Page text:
1) How long ago was the surgery?
      1a) Was it fairly recent, so it’s normal that it still hurts? (If so, see what the paperwork says that the doctor gave you when you left — normally they have some followup care recommended to help heal after surgery. If not, give them a call or an email and ask what they recommend.) Peroxide does a nice job killing stuff you don’t want in a wound, but won’t help with pain, and it’s my understanding that it will only help with the swelling if the swelling is caused by an infection.
      1b) Or… was the surgery months ago? If it was a long time ago and you still have swelling, then you are probably allergic to nickel or something else in the steel. Which leads me to…
      2) Steel is never a “pure” metal. Steel is not an element (see “Elements and Alloys” heading near top of page); it is an alloy (and actually it is a DOZENS of alloys, each formulated for a different purpose). We carry jewelry components made of at least 5 different alloys of steel. Steel is primarily made of iron, which rusts when exposed to common things like water and salt. There is a lot of water and corrosive stuff like salt in the body, so the iron is alloyed with a variety of things (common components of the alloys are listed above) to prevent it from rusting.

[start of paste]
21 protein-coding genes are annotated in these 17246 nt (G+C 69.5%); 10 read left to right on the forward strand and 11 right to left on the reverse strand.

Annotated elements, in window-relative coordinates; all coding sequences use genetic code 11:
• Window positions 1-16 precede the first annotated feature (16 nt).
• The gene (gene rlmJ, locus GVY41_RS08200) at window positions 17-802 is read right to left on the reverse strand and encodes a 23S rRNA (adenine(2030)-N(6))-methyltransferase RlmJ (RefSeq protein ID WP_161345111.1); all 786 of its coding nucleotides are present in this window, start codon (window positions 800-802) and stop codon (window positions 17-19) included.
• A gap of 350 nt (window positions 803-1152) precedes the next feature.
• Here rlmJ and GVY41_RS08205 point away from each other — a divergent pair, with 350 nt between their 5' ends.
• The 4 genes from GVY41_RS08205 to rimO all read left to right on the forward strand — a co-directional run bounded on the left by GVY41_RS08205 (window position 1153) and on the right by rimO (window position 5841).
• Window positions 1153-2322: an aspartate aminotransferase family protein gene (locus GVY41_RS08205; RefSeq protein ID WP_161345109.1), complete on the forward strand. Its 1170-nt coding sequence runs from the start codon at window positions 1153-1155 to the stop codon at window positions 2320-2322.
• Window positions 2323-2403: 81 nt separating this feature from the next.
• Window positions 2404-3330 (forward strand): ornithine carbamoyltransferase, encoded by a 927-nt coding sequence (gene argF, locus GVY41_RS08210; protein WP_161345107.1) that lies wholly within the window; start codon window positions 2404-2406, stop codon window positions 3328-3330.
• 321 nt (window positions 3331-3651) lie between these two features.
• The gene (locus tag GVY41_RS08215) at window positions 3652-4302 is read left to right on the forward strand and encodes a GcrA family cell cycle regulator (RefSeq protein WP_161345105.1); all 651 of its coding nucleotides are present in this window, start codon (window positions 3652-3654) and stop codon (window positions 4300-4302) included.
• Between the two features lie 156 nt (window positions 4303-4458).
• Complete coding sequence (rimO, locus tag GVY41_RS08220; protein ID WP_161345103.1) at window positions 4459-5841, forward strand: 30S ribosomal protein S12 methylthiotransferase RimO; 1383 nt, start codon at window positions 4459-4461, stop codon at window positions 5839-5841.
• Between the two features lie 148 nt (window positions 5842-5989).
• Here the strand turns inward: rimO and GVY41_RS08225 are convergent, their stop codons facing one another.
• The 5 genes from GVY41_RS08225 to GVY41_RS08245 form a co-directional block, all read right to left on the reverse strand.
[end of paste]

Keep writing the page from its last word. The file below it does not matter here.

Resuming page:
If your foot is still swollen and red months after the surgery, then sadly, you may be allergic to one of the ingredients in stainless steel, and you might need to convince your insurance company to fork out some big bucks to do a new surgery and replace the steel with titanium (which very few people are allergic too, but it’s more expensive and more difficult to work with).
      I understand how you feel about painkillers – my system doesn’t like them either, so I avoid them whenever possible, and usually I’ve been able to! The remainder of the time, I take a half-dose and still sometimes end up laying on the floor until the room stabilizes.